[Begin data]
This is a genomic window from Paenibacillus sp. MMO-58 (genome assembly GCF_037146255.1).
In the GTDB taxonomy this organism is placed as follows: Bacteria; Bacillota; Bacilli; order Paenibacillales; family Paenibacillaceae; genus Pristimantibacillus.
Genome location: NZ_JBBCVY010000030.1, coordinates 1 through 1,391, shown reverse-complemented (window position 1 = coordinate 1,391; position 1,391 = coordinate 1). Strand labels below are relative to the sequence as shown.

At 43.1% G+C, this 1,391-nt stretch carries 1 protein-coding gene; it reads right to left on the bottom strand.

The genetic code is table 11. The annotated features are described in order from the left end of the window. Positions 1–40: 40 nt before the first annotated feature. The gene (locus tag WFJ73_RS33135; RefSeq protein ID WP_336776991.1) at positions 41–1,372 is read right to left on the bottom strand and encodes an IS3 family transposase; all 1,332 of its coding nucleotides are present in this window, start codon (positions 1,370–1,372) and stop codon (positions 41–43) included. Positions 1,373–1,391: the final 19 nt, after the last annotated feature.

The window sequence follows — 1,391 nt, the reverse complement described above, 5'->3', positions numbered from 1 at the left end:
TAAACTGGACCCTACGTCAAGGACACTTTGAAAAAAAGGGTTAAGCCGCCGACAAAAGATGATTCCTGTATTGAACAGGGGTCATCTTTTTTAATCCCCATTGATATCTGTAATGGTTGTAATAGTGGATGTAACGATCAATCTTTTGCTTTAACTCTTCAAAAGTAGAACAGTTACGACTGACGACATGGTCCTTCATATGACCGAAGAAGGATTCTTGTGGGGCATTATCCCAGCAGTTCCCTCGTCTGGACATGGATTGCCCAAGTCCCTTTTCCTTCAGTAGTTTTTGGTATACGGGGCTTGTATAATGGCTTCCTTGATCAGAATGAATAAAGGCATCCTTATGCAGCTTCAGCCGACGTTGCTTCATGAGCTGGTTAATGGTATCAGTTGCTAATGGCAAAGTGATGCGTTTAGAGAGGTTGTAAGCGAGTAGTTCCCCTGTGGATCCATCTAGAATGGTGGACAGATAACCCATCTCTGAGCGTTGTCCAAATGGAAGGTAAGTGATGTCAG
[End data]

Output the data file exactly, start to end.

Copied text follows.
This is a genomic window from Paenibacillus sp. MMO-58 (genome assembly GCF_037146255.1).
In the GTDB taxonomy this organism is placed as follows: Bacteria; Bacillota; Bacilli; order Paenibacillales; family Paenibacillaceae; genus Pristimantibacillus.
Genome location: NZ_JBBCVY010000030.1, coordinates 1 through 1,391, shown reverse-complemented (window position 1 = coordinate 1,391; position 1,391 = coordinate 1). Strand labels below are relative to the sequence as shown.

At 43.1% G+C, this 1,391-nt stretch carries 1 protein-coding gene; it reads right to left on the bottom strand.

The genetic code is table 11. The annotated features are described in order from the left end of the window. Positions 1–40: 40 nt before the first annotated feature. The gene (locus tag WFJ73_RS33135; RefSeq protein ID WP_336776991.1) at positions 41–1,372 is read right to left on the bottom strand and encodes an IS3 family transposase; all 1,332 of its coding nucleotides are present in this window, start codon (positions 1,370–1,372) and stop codon (positions 41–43) included. Positions 1,373–1,391: the final 19 nt, after the last annotated feature.

The window sequence follows — 1,391 nt, the reverse complement described above, 5'->3', positions numbered from 1 at the left end:
TAAACTGGACCCTACGTCAAGGACACTTTGAAAAAAAGGGTTAAGCCGCCGACAAAAGATGATTCCTGTATTGAACAGGGGTCATCTTTTTTAATCCCCATTGATATCTGTAATGGTTGTAATAGTGGATGTAACGATCAATCTTTTGCTTTAACTCTTCAAAAGTAGAACAGTTACGACTGACGACATGGTCCTTCATATGACCGAAGAAGGATTCTTGTGGGGCATTATCCCAGCAGTTCCCTCGTCTGGACATGGATTGCCCAAGTCCCTTTTCCTTCAGTAGTTTTTGGTATACGGGGCTTGTATAATGGCTTCCTTGATCAGAATGAATAAAGGCATCCTTATGCAGCTTCAGCCGACGTTGCTTCATGAGCTGGTTAATGGTATCAGTTGCTAATGGCAAAGTGATGCGTTTAGAGAGGTTGTAAGCGAGTAGTTCCCCTGTGGATCCATCTAGAATGGTGGACAGATAACCCATCTCTGAGCGTTGTCCAAATGGAAGGTAAGTGATGTCAG